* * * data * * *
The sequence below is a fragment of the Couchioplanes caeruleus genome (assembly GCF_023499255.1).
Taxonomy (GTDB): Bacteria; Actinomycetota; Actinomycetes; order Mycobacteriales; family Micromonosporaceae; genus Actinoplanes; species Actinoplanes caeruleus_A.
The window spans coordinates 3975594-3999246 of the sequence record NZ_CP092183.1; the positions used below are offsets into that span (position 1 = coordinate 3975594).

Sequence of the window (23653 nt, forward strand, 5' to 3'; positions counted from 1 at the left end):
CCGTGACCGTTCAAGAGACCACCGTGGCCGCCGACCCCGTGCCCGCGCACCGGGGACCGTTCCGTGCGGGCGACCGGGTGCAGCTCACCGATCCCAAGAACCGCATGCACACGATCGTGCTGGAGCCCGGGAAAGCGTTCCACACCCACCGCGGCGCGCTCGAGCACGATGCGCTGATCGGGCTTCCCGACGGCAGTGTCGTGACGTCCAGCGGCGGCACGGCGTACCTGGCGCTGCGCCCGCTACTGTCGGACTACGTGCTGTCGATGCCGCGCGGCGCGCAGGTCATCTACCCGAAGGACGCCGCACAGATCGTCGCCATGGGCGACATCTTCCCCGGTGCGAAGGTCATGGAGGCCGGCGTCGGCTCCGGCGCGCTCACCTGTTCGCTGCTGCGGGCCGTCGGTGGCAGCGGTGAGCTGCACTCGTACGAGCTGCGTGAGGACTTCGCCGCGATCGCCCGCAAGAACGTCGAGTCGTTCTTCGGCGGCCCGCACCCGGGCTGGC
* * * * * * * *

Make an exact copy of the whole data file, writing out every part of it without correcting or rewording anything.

The sequence below is a fragment of the Couchioplanes caeruleus genome (assembly GCF_023499255.1).
Taxonomy (GTDB): Bacteria; Actinomycetota; Actinomycetes; order Mycobacteriales; family Micromonosporaceae; genus Actinoplanes; species Actinoplanes caeruleus_A.
The window spans coordinates 3975594-3999246 of the sequence record NZ_CP092183.1; the positions used below are offsets into that span (position 1 = coordinate 3975594).

Sequence of the window (23653 nt, forward strand, 5' to 3'; positions counted from 1 at the left end):
CCGTGACCGTTCAAGAGACCACCGTGGCCGCCGACCCCGTGCCCGCGCACCGGGGACCGTTCCGTGCGGGCGACCGGGTGCAGCTCACCGATCCCAAGAACCGCATGCACACGATCGTGCTGGAGCCCGGGAAAGCGTTCCACACCCACCGCGGCGCGCTCGAGCACGATGCGCTGATCGGGCTTCCCGACGGCAGTGTCGTGACGTCCAGCGGCGGCACGGCGTACCTGGCGCTGCGCCCGCTACTGTCGGACTACGTGCTGTCGATGCCGCGCGGCGCGCAGGTCATCTACCCGAAGGACGCCGCACAGATCGTCGCCATGGGCGACATCTTCCCCGGTGCGAAGGTCATGGAGGCCGGCGTCGGCTCCGGCGCGCTCACCTGTTCGCTGCTGCGGGCCGTCGGTGGCAGCGGTGAGCTGCACTCGTACGAGCTGCGTGAGGACTTCGCCGCGATCGCCCGCAAGAACGTCGAGTCGTTCTTCGGCGGCCCGCACCCGGGCTGGC